In the last month I received a couple of financial communications from the City of New York: a $400 property tax refund check and a $170 property tax increase bill. Even factoring in the cost of the stamp and the hassle of going to the bank to deposit the check, I guess this makes me a “winner” in the special deal sweepstakes that is our government. A winner, that is, assuming that I don’t care about anyone who is a renter, and thus did not get a check, is likely worse off than I am, and if they are in a rent regulated apartment will have the cost of the property tax increase passed onto them (my guess is that in the coming real estate environment market-rate landlords will be eating that increase and much else). And assuming that either my employer does not have a commercial lease that allows such increases in cost to be passed on, or can absorb a higher tax burden without adversely affecting my job. And assuming that I won’t be interested in, or forced to seek, a job with another firm that might be discouraged from opening here by the higher commercial tax burden. But here on Room Eight let’s not talk about what the $400 check means to me. Let’s talk about what it means to Mayor Bloomberg and the New York City Council.
Now that Mayor Bloomberg has proposed a repeal of the check, or at least its suspension, and has been over-ruled by the City Council, should I refer to it as the City Council check rather than the Bloomberg check? Should I therefore remove it from the black side of the Mayor’s public policy ledger? No.
What I hope the $400 check means to Mayor Bloomberg is that he now understands that special deals and favors to already-privileged interests are irrevocable in New York politics, no matter what the consequences for others or the future. He cannot hand out political favors and withdraw them as he wishes, because other pandering politicians will rush in to pander in his place. What he can do without much trouble is raise the tax burden on those who do not have breaks to such a high level that people begin to leave and new businesses do not open here, sending the city into a downward economic spiral. And what he can do is reduce the quality of public services to such an extent that they become virtually worthless, though still expensive. But deals and favors, privileges and exemptions? They keep growing year after year after year. By adding to them, he has fully joined the city’s political culture.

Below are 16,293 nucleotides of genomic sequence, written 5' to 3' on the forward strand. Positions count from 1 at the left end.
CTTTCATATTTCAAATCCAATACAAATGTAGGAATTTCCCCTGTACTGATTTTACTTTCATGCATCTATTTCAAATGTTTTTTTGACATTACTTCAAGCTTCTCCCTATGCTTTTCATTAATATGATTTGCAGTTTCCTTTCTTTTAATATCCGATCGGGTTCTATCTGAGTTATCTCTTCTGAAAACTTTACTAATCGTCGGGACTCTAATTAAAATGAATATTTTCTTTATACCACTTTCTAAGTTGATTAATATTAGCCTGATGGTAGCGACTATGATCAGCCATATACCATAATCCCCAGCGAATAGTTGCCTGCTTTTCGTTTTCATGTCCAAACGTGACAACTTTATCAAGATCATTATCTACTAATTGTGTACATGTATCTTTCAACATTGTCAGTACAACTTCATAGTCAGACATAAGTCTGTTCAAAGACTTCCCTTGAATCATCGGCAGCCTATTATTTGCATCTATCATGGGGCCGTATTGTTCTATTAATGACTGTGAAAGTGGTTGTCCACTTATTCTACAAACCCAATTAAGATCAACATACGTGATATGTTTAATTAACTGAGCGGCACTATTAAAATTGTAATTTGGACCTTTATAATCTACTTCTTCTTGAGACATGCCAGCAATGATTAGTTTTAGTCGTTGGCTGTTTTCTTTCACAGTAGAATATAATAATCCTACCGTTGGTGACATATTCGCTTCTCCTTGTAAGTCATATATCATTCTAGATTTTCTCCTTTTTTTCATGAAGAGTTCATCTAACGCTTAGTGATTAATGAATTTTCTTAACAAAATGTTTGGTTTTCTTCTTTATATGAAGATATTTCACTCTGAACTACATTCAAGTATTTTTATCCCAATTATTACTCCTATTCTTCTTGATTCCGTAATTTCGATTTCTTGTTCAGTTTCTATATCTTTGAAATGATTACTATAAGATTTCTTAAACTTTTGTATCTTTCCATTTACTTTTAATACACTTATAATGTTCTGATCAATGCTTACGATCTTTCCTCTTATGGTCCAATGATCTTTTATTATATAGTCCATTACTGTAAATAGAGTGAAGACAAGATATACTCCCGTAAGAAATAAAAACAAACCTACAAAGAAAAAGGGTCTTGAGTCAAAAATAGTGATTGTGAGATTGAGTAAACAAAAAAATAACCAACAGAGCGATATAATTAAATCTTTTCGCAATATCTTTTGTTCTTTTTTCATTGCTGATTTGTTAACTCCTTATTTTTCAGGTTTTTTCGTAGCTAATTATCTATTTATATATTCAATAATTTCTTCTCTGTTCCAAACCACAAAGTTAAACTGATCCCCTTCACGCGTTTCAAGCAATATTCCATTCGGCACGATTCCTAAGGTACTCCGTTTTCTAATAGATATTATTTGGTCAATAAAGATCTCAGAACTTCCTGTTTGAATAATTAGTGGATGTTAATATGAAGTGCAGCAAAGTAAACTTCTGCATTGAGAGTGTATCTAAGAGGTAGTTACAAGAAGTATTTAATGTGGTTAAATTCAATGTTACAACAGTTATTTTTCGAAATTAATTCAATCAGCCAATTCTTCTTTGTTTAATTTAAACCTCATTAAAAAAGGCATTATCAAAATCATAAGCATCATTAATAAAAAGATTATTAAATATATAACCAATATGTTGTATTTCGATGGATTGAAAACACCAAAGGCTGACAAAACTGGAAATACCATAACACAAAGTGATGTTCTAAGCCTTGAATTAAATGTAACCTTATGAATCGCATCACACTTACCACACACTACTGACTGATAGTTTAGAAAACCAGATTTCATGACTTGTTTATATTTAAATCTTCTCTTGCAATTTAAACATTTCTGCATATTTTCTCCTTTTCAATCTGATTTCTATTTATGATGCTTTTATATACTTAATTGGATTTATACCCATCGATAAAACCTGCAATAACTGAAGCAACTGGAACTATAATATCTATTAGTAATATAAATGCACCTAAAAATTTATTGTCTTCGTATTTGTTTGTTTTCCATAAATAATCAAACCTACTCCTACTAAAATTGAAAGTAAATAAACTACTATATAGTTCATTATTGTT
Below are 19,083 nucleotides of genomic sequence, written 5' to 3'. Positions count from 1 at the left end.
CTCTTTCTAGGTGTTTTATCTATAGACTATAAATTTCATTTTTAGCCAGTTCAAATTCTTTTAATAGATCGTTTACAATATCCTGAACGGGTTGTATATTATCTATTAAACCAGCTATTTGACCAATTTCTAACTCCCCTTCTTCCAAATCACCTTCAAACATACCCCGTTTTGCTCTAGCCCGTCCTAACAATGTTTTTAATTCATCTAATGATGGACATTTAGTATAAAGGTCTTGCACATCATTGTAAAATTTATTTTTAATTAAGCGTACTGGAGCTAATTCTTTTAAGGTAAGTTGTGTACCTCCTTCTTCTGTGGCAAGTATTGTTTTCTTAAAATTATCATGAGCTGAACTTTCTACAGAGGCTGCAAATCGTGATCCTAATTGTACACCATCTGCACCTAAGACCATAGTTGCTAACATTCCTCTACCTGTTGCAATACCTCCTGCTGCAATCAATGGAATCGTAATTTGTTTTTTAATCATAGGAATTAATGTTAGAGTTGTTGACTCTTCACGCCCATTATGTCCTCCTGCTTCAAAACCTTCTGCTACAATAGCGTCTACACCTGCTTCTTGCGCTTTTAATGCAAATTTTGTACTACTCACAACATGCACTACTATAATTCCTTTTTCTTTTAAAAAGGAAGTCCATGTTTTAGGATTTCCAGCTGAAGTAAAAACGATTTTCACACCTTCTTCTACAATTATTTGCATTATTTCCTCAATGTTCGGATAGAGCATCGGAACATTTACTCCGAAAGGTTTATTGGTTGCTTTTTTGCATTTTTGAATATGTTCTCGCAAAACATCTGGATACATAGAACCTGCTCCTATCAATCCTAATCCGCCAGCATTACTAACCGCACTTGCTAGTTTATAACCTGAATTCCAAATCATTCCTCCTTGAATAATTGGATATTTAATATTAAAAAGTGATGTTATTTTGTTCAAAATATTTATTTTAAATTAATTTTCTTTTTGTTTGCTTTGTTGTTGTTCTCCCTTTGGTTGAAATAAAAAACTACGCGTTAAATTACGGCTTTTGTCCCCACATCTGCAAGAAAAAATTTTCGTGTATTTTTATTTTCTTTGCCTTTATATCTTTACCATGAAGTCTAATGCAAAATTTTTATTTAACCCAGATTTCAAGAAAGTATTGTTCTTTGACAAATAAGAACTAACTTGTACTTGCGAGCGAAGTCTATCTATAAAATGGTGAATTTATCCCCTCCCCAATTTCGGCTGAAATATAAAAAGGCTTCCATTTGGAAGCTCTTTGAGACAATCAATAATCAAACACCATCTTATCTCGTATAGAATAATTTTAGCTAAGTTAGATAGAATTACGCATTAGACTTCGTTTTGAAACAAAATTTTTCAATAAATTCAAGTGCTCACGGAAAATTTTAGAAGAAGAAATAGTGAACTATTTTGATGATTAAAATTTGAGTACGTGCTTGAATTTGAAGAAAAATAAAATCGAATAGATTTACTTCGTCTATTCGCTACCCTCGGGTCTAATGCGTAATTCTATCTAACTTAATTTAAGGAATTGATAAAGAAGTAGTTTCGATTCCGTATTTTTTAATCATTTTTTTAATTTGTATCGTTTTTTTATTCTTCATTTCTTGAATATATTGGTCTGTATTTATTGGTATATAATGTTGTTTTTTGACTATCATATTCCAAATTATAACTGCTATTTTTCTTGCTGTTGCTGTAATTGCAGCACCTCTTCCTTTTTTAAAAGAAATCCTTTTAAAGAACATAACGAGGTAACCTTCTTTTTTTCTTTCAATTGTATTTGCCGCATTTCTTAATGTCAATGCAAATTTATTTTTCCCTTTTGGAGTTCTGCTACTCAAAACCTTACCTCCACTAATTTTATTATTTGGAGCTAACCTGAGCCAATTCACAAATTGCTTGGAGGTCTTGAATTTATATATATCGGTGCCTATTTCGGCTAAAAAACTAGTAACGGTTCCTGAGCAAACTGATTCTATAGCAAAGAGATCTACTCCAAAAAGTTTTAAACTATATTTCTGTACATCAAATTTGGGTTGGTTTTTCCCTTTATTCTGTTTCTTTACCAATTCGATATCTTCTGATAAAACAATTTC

Next up is term limits. Mayor Bloomberg might say, and might even believe, that he merely extended term limits, and will make sure that they remain in place in four years. But he will find that the City Council will not allow him to remain in his position as long as he wishes, without taking for itself the right to remain in office as long as they wish as well. After all, that would be “unfair,” given that fairness is only measured among the oligarchies, and not in comparison with the voting serfs. So expect terms to be extended further, perhaps indefinitely, over the Mayor’s veto if necessary. Expect initiative and referendum to be eliminated, again over the Mayor’s veto, to make sure the serfs can never bring them back. And then expect public financing of campaigns to be eliminated, to make it even more difficult for incumbents to ever be challenged. Just like the $400 check, having done a political special deal the Mayor will not be allowed to change his mind.